CIVIL PROCEDURE: Pleadings – Counterclaim – Bare allegations of fraud and conspiracy – Whether counterclaim struck out

This was an appeal against the order of the Senior Assistant Registrar dismissing an application by one Teok Kian Seng (‘TKS’) to strike out the counterclaim of the defendant (‘Tiara’) against him. TKS was the second defendant named in the counterclaim.

The facts were that Tiara had employed the services of the plaintiff (‘DASB’) to develop a piece of land. TKS was the director of DASB. DASB entered into an agreement with another company called Puncakdana Sdn Bhd (‘Puncakdana’) to develop the said piece of land. Puncakdana then took a loan with MBf Finance Bhd for development purposes. Tiara claimed that TKS was personally liable for alleged breaches of contract by DASB with Tiara. Tiara also claimed for a sum of RM9 million which allegedly was an unauthorised drawdown of the said loan by the defendants named in the counterclaim. Apart from these, Tiara raised the issues of fraud and conspiracy.

Held:

[1] TKS was not personally liable for the breaches by DASB, if at all that breaches were to exist. As Tiara had cited DASB in its counterclaim, Tiara had no cause of action against TKS in his personal capacity. As a director of DASB, TKS duties and liabilities did not extend beyond the parameters of s. 132(1) of the Companies Act 1965.

[2] The parties to the MBf loan were Puncakdana and MBf Finance Bhd. It was therefore apparent that TKS had no say or control over the manner in which the MBf loan was operated. There was thus no necessity to lift the veil of incorporation of DASB. Even if the drawdown of RM9 million was unlawful, it was for MBf Finance Bhd to pursue the matter. Tiara who was not the lender nor the borrower under the MBf loan was not entitled to bring a claim for the sum of RM9 million.

[3] Bare allegations were advanced by Tiara in regard to the issues of fraud and fraudulent misrepresentation. Tiara too failed to show how TKS orchestrated the alleged fraud and fraudulent misrepresentation.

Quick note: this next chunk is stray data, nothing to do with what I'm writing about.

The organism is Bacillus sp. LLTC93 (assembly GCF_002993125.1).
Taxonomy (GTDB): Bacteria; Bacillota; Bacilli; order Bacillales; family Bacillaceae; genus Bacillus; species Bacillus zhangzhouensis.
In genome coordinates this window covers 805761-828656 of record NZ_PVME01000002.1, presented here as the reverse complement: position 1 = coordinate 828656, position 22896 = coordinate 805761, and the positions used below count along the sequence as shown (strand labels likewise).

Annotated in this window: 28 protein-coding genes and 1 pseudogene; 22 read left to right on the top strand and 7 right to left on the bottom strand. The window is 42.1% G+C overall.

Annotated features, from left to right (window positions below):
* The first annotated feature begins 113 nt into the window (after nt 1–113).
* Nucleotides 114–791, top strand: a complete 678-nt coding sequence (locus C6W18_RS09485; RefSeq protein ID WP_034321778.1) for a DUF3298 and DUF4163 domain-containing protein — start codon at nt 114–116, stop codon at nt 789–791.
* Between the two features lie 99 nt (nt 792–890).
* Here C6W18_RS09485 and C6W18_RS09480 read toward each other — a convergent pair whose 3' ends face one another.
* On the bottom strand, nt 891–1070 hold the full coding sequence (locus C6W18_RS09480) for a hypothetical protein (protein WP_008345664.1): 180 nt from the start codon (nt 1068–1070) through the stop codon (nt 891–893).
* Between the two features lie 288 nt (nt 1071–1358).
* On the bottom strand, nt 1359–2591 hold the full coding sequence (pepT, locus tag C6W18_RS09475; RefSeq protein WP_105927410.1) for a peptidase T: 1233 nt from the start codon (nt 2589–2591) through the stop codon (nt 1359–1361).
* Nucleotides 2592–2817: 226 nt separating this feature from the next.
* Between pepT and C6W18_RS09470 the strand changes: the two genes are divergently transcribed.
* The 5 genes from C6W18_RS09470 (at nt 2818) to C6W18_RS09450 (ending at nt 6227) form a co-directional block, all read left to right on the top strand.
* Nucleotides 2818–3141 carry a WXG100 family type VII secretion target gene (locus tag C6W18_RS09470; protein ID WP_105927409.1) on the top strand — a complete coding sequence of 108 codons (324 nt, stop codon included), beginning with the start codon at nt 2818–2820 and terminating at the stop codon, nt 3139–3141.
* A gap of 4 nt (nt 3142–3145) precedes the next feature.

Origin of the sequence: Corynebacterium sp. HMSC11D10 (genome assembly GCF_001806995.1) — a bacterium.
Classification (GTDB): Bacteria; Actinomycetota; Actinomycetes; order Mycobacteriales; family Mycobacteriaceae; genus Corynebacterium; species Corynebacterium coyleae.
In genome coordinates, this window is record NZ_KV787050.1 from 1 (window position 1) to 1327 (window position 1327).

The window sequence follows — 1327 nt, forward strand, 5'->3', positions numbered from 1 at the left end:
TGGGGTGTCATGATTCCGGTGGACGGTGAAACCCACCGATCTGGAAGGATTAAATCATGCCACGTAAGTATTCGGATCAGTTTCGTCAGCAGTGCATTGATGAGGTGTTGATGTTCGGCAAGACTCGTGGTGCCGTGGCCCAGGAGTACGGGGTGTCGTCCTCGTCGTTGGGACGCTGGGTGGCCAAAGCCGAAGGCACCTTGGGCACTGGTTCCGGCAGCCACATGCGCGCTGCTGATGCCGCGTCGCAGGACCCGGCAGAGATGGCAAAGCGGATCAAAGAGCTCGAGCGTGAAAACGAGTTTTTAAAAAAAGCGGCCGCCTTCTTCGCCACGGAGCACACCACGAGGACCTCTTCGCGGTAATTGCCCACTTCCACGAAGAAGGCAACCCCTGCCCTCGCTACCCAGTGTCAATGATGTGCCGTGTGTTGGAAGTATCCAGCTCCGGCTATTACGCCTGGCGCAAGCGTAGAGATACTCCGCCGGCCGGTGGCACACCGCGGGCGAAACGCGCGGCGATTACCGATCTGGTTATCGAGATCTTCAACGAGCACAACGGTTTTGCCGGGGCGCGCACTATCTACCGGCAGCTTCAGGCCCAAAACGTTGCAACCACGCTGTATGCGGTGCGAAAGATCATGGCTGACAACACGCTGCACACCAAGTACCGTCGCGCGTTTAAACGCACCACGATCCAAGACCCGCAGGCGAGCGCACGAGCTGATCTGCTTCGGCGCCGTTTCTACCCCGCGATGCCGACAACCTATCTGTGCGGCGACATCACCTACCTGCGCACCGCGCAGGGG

[4] There was no agreement or arrangement among the defendants in the counterclaim to carry out an overt act detrimental to Tiara. Just like fraud, conspiracy too must be particularised in the counterclaim so that the opposite party would not be caught off guard. Incidentally, in Tiara’s affidavits the particulars of conspiracy were not itemised at all.

[5] Tiara failed not only to plead but also to prove how the defendants had conspired among themselves to intentionally injure Tiara. There was also a failure to show how Tiara had suffered as a result thereof.

[6] TKS had demonstrated conclusively from the relevant affidavits and the supporting documents thereto that Tiara’s allegations were mischievous, irrelevant and totally unsustainable against him.

[Appeal allowed.]

Posted in Civil Procedure, Company Law

The state of Oregon’s Death with Dignity Act

http://public.health.oregon.gov/ProviderPartnerResources/EvaluationResearch/DeathwithDignityAct/Pages/index.aspx

On October 27, 1997, the state of Oregon enacted the Death with Dignity Act which allows terminally-ill Oregonians to end their lives through the voluntary self-administration of lethal medications, expressly prescribed by a physician for that purpose.

This is an interesting legislation. I do not think Islam allows such legislation, however, I need to study this thoroughly.

Posted in The state of Oregon's Death with Dignity Act